Finding the perfect swimsuit is never an easy feat. And that's before we even consider sustainability. Swimwear is inherently damaging for the planet due to its materials and manufacturing. With a hefty price-tag often attached to sustainable designer wear, it can be hard to go green too. Luckily (perhaps), skinny-dipping isn't the only way out. That is if you're willing to consider secondhand bathers. Thrifters, here's why you should consider secondhand swimwear.
Secondhand Swimsuits: True or False?
You can catch an STD or STI from a secondhand bathing suit: False
If that’s how STIs were transmitted, we’d all have them. We’re not sure who started this wild rumour but rest assured, you’re not at risk of getting an infection from secondhand swimmers. All secondhand clothes from legitimate sustainable brands will be washed and laundered before going live on the website or hung up in-store.
Side note: if you’ve ever tried on a new swimsuit on the high street before, chances are you’ve swapped cells with a few others. And, you lived to tell the tale, right?
They won’t last that long anyway: False
Swimwear can take up to two hundred years to decompose. If you think they won’t last long because they’re secondhand, you’re wrong. Swimsuits are typically made from synthetic textiles - like nylon, polyester, and spandex - as these repel water and are anti-friction. However, synthetic fabrics are terrible for the environment as they are not biodegradable. That is why so many unwanted clothes end up in landfills or floating in oceans for decades.
Secondhand swimwear supports a zero-waste lifestyle: True
By opting for secondhand swimwear, in the long term, we can reduce the stratospheric number of harmful garments going into production. This supports a zero-waste lifestyle. By increasing the life-cycle of your swimmers, you're helping remove the 14 million tonnes of plastic that end up in the ocean each year.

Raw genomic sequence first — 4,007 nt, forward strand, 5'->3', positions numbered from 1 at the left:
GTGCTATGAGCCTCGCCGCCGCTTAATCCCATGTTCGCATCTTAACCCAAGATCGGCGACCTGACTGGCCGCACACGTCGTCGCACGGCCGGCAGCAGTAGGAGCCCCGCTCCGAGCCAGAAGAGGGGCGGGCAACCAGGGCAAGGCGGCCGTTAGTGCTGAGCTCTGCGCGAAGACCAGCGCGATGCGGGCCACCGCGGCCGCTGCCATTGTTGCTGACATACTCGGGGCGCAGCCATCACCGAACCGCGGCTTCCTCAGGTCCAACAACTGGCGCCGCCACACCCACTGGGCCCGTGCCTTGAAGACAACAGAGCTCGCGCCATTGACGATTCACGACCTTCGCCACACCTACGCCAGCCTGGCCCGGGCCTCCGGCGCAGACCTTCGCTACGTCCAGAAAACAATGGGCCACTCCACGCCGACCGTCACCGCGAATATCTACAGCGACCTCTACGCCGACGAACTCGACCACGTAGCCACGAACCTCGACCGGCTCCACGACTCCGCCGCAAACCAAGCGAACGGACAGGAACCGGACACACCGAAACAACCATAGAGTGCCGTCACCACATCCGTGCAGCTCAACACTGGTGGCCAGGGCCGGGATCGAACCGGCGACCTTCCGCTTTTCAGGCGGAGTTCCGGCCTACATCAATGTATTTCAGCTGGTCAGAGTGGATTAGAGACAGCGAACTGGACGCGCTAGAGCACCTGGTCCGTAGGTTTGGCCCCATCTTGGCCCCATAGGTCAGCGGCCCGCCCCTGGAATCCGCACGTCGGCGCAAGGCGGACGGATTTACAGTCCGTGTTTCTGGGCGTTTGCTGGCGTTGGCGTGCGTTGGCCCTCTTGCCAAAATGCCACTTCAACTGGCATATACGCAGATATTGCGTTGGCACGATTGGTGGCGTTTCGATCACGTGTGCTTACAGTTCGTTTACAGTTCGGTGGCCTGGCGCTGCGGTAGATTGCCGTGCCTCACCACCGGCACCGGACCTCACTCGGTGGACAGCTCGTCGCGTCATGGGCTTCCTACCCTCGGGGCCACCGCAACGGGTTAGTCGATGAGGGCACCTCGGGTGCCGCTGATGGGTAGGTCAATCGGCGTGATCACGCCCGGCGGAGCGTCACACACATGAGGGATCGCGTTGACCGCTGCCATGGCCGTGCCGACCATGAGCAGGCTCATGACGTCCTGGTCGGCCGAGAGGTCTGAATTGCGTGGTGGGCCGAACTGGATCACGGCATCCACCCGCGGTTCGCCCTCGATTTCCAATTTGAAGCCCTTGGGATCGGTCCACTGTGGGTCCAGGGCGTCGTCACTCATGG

Do sustainable swimsuits exist?
Of course, sustainable swimwear is tricky. As, apparently, no one wants to hit the pool in a cotton one-piece or go nude, our ocean attire is continually made from microplastics - whether secondhand or not. With every wash, swimwear made from plastic materials release micro-plastics into the water which (a) lead to plastic pollution of our waterways and (b) eventually deposit in the ocean. According to the International Union for Conservation of Nature and Natural Resources, a half-million metric tons of microplastics enter the ocean from washing these fabrics. We don’t need more of them in production.
We loved this campaign by Reformation who, although actively striving to manufacture sustainable swimwear, is completely open about the fact that their garments are not 100% eco-friendly. Their website caveats that “these swimsuits are not sustainable enough.”
Reformation tries to avoid using synthetic fibres in their clothing. 95% of their garments are made from biodegradable fabrics like organic cotton and viscose (made from tree pulp). As it stands, there isn’t a biodegradable material that has all the performance qualities necessary for a swimsuit to be… well, a swimsuit. This means that most green brands are seeking out the next best thing: recycled plastic.
So, what can you do?
Reformation’s swimwear campaign cleverly reminds us that there is still so much more to be done. If we want to end the reign of fast fashion and save the planet, we need to make more conscious choices when it comes to shopping.
Simply put, we need to be as sustainable as we can be - one swimsuit at a time. For now, our best bet is recycled and secondhand products. Opting for pre-loved swimwear saves on raw materials and energy, as well as prevents waste materials from going to landfill. You know what’s best.
We need to be as sustainable as we can be - one swimsuit at a time.
Looking for sustainable, secondhand swimwear of your own? Join the #nonewrevolution with us. We’re releasing a collection of secondhand bathers for all our Good-fitters and do-gooders as part of our Summer Seven series. Dropping Thursday 29th July at 10 am - Let’s make a splash. The good kind.
Now, bikini-clad and Aperol in hand, let’s save the planet.
Written by Writer and Yoga Teacher - Sophie Heatley